To evaluate whether changes in DNAm are predictors or consequences of allergic diseases, we tested the following two hypotheses: (H1, DNAm as predictor) The association between exposure (maternal smoking during pregnancy; family history of allergic disease; PRS for any allergies) and allergic sensitization is mediated by prior changes in DNAm (measured by MRS or methylation in individual CpG sites); (H2, DNAm as consequence) The association between exposure (maternal smoking during pregnancy; family history of allergic disease; PRS for any allergies) and changes in DNAm (measured by MRS or methylation in individual CpG sites) is mediated by prior allergic sensitization. In our main analyses, mediators were measured at six years and outcomes at ten years, both for hypothesis (H1) and (H2). In addition, we conducted a secondary analysis for hypothesis (H1), in which mediators (DNAm) were measured at ten years and outcome (aeroallergen sensitization) at 15 years (Fig. 1 and Additional file 1: Figure S1).
Mediation analyses rely on the following three assumptions : (1) no exposure-mediator confounding, (2) no mediator-outcome confounding and (3) no exposure-outcome confounding. To fulfill these assumptions to the best of our knowledge, we constructed directed acyclic graphs (DAGs) to visualize each of these paths using dagitty  (Additional file 1: Figures S2–S9). A minimal sufficient adjustment set was identified for each pathway via the tracing of association directions and elimination of any potential confounders already associated with a precursory confounder. Exposure-mediator models were adjusted for SES (Exposure: maternal smoking during pregnancy), SES and NO2 exposure at birth (family history) and sex (PRS) for both hypotheses. Mediator-Outcome models were adjusted for all potential confounders according to the DAGs (Additional file 1: Figures S2–S9). A detailed description of the definition and assessment of these covariates is provided in Additional file 1: Table S1.
Associations with continuous outcomes (MRS or DNAm in individual CpG sites) were analyzed using linear regression and associations with binary outcomes (allergic sensitization) were analyzed using logistic regression.
Causal mediation analysis of MRS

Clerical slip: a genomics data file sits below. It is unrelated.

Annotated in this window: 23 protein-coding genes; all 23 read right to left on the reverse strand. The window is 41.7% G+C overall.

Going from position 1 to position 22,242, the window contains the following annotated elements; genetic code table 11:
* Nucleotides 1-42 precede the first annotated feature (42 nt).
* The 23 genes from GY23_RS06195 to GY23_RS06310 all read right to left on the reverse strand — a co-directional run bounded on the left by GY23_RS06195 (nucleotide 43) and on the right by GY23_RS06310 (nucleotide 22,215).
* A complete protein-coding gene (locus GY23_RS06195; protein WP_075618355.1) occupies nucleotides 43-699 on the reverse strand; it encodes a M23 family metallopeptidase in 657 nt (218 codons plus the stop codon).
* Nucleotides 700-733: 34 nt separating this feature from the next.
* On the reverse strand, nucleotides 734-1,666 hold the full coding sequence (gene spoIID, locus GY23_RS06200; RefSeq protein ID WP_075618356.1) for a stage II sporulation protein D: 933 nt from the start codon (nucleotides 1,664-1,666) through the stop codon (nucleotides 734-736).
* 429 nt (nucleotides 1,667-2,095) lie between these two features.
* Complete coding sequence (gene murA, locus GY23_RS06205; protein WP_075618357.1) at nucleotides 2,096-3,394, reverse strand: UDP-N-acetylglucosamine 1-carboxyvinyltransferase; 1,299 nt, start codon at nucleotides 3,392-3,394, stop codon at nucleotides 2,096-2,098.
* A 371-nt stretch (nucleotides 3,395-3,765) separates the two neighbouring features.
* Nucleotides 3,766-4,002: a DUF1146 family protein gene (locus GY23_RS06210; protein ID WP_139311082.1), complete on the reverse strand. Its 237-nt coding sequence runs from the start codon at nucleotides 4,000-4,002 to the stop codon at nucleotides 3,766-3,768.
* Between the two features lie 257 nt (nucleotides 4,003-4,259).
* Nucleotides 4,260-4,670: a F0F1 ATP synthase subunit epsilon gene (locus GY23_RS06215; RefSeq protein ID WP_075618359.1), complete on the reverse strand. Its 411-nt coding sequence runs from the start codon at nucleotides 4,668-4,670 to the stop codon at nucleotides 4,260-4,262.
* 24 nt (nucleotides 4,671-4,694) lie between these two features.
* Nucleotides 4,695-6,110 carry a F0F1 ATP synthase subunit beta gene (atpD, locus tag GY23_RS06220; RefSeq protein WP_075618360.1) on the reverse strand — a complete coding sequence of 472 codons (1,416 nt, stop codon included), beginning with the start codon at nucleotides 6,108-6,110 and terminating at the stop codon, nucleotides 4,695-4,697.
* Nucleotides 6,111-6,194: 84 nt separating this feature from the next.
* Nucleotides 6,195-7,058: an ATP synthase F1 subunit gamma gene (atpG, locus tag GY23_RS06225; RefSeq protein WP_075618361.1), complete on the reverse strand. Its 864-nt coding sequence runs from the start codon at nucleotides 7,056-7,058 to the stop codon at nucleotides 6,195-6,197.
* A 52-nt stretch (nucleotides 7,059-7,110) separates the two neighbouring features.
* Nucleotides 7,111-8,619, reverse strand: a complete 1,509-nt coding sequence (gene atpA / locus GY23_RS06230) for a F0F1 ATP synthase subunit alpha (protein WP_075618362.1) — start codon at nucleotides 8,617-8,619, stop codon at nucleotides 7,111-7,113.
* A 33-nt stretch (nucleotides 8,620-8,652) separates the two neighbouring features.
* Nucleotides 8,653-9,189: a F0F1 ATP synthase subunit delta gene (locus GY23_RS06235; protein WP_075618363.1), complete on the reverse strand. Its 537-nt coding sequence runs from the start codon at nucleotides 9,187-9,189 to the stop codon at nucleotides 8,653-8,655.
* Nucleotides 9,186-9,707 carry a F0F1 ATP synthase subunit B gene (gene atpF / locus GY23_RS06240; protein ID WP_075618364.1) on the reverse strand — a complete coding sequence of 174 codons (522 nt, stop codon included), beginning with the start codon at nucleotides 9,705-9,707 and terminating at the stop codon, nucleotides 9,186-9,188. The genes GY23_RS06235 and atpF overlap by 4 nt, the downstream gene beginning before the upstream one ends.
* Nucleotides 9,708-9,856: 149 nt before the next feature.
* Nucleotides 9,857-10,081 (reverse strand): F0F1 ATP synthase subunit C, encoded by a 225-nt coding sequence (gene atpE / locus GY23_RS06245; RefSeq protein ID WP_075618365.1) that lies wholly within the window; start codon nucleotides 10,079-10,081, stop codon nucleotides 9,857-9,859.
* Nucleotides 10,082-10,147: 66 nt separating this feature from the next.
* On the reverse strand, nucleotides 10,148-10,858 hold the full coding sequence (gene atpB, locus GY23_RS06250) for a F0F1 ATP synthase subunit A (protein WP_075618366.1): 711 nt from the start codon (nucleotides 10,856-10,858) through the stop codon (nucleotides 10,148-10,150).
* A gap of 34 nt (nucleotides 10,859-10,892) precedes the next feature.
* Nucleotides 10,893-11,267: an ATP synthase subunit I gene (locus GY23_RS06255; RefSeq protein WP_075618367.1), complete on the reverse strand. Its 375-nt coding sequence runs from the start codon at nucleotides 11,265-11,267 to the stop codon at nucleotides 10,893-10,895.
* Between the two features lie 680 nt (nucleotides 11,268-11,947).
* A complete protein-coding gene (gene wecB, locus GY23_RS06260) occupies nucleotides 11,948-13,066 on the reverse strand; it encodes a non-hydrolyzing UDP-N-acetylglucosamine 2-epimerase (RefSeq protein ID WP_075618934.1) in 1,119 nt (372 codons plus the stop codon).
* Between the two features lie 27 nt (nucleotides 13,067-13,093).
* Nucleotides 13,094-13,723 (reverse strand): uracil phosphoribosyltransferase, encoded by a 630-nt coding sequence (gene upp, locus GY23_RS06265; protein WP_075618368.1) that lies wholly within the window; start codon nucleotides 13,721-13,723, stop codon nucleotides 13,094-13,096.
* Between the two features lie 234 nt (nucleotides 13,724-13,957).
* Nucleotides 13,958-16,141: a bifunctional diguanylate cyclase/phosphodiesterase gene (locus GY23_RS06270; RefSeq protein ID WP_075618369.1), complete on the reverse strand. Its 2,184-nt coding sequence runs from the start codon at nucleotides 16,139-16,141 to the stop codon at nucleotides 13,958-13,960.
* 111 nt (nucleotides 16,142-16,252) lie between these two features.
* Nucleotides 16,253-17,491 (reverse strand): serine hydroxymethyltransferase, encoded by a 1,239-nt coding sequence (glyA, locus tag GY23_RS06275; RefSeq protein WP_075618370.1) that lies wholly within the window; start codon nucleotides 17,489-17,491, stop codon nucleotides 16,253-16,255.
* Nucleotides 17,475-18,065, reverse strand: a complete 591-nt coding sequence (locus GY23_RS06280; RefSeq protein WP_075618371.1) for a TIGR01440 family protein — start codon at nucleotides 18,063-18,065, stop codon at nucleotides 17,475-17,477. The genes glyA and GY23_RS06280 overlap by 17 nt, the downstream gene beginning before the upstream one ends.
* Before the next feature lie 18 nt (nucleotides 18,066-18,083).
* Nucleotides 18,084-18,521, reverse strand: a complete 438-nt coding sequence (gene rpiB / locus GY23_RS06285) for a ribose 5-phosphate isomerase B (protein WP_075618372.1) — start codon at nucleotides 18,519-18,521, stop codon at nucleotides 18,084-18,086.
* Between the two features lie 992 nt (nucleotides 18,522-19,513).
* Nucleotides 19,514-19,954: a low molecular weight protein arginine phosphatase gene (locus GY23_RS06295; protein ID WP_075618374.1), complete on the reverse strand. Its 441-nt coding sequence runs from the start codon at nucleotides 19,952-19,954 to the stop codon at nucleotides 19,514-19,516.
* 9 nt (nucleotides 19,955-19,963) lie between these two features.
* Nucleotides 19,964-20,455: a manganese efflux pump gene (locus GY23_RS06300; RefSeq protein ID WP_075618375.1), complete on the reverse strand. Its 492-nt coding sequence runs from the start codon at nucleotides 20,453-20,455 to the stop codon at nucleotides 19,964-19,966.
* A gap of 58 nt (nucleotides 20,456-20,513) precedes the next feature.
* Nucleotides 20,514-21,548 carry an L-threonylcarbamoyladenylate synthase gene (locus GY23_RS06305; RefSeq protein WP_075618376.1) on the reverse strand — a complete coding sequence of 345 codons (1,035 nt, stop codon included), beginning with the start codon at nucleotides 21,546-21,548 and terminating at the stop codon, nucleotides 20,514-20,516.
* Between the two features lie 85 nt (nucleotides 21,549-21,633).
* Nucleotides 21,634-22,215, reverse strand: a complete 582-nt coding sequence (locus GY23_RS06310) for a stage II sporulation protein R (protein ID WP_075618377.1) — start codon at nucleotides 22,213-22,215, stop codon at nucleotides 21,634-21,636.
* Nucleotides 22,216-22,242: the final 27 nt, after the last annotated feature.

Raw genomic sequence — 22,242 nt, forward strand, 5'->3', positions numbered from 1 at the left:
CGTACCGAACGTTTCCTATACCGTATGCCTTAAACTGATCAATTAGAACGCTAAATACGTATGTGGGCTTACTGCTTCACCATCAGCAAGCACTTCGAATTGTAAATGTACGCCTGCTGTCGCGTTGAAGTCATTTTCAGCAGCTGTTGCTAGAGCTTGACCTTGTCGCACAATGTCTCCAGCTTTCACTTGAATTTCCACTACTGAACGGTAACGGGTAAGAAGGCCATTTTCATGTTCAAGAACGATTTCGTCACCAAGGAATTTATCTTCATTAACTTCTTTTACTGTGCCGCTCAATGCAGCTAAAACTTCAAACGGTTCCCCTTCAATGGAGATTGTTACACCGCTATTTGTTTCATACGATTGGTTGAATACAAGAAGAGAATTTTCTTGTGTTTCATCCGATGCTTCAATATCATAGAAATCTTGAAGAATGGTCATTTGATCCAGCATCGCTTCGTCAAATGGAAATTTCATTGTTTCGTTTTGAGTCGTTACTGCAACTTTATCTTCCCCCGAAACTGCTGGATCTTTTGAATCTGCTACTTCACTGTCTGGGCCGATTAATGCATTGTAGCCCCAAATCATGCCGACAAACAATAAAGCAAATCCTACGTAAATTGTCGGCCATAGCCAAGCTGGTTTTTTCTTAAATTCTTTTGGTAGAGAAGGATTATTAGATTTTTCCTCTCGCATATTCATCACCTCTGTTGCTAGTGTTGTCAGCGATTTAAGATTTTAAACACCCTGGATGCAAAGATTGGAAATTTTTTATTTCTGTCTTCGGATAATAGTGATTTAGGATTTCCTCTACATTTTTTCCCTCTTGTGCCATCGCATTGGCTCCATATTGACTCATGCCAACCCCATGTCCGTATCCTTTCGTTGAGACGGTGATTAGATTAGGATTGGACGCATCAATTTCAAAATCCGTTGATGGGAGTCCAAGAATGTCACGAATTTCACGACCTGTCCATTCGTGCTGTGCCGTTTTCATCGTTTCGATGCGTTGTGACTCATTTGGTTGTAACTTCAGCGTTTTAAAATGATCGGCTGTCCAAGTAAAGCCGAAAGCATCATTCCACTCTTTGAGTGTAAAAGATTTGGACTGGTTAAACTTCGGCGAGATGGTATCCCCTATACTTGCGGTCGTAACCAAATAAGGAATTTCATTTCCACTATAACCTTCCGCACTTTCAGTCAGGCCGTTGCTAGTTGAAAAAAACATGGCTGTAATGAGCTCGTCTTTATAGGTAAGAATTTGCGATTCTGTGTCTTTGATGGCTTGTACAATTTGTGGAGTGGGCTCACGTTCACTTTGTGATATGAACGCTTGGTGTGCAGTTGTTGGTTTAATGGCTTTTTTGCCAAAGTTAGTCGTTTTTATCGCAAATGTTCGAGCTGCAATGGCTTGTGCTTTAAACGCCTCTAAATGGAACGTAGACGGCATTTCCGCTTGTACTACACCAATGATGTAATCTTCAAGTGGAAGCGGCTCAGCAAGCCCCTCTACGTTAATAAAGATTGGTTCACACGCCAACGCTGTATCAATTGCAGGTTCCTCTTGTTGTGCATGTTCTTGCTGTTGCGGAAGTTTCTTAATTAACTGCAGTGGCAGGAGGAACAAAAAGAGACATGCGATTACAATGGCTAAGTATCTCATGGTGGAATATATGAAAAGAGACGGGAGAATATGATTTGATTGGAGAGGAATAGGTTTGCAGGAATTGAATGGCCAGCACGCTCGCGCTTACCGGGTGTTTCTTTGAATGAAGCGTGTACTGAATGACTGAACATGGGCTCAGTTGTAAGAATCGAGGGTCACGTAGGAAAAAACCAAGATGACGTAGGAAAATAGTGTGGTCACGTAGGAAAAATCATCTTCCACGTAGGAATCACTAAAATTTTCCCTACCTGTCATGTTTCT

Causal mediation analysis, using the R package mediation , was applied to test the two hypotheses (H1) and (H2) for allergy-related MRS. Results were adjusted for multiple testing using the Benjamini–Hochberg procedure  for false-discovery rate (FDR) together within each H1 and H2.
High-dimensional mediation analysis of individual CpGs
High-dimensional mediation analyses (HMA) were used to test the two hypotheses for individual CpGs. H1 was tested using the Divide-Aggregate Composite-Null test (DACT), HIMA, and gene-based HMA (gHMA). H2 was tested using only DACT, because HIMA and gHMA are only applicable for high-dimensional mediators but not for high-dimensional outcomes.
Previous knowledge + Divide-Aggregate Composite-Null test (DACT)
Based on previously published EWAS of total IgE [1, 2], aeroallergen sensitization [3, 4], childhood asthma  and any allergic disease  we used existing knowledge on allergy-relevant CpGs to reduce the multiple testing burden. Of the 1673 previously reported CpGs, 1501 were available in the LISA cohort and 583 CpGs were significantly associated with aeroallergen sensitization in the LISA cohort at six years  (False discovery rate ≤ 0.05; adjustment for Houseman cell -type estimates to resemble the initial discovery analyses), which were further taken as testing-set of potential mediators. Of note, none of these CpGs were significantly associated with any of the exposures after multiple testing correction and adjustment for sex, detailed age and EpiDISH cell-type estimates (Additional file 2: Table S2).
We used DACT for the composite null hypothesis of no mediation effect as suggested by Liu et al.  to improve the multiple testing burden. In short, DACT takes the p values from the exposure-mediator and the mediator-outcome model to compute a new joint list of p-values, which will be used to determine significance (p-value < 0.05). This is done by aggregating the weighted p -values of the three possible null-hypotheses leading to no mediation effect and calibrating this using Efron’s empirical null framework .
Whereas the previous approach relied on existing knowledge as a baseline selection of mediators, HIMA as proposed by Zhang et al.  uses a three step procedure to identify significant CpGs throughout the whole epigenome. First, the top CpGs with the largest effect sizes (beta of standardized inputs) for the response variable are identified using sure independence screening (SIS) . The total number of top hits (N) varies per model and is calculated by N = 2*n/log(n), with n being the input sample size. To capture relevant CpGs with our smaller sample size, we applied a looser threshold than the original publication. In a second step, HIMA estimates the mediation effect using minimax concave penalty and performs joint significance testing as a third and final step.
Gene-based HMA (gHMA)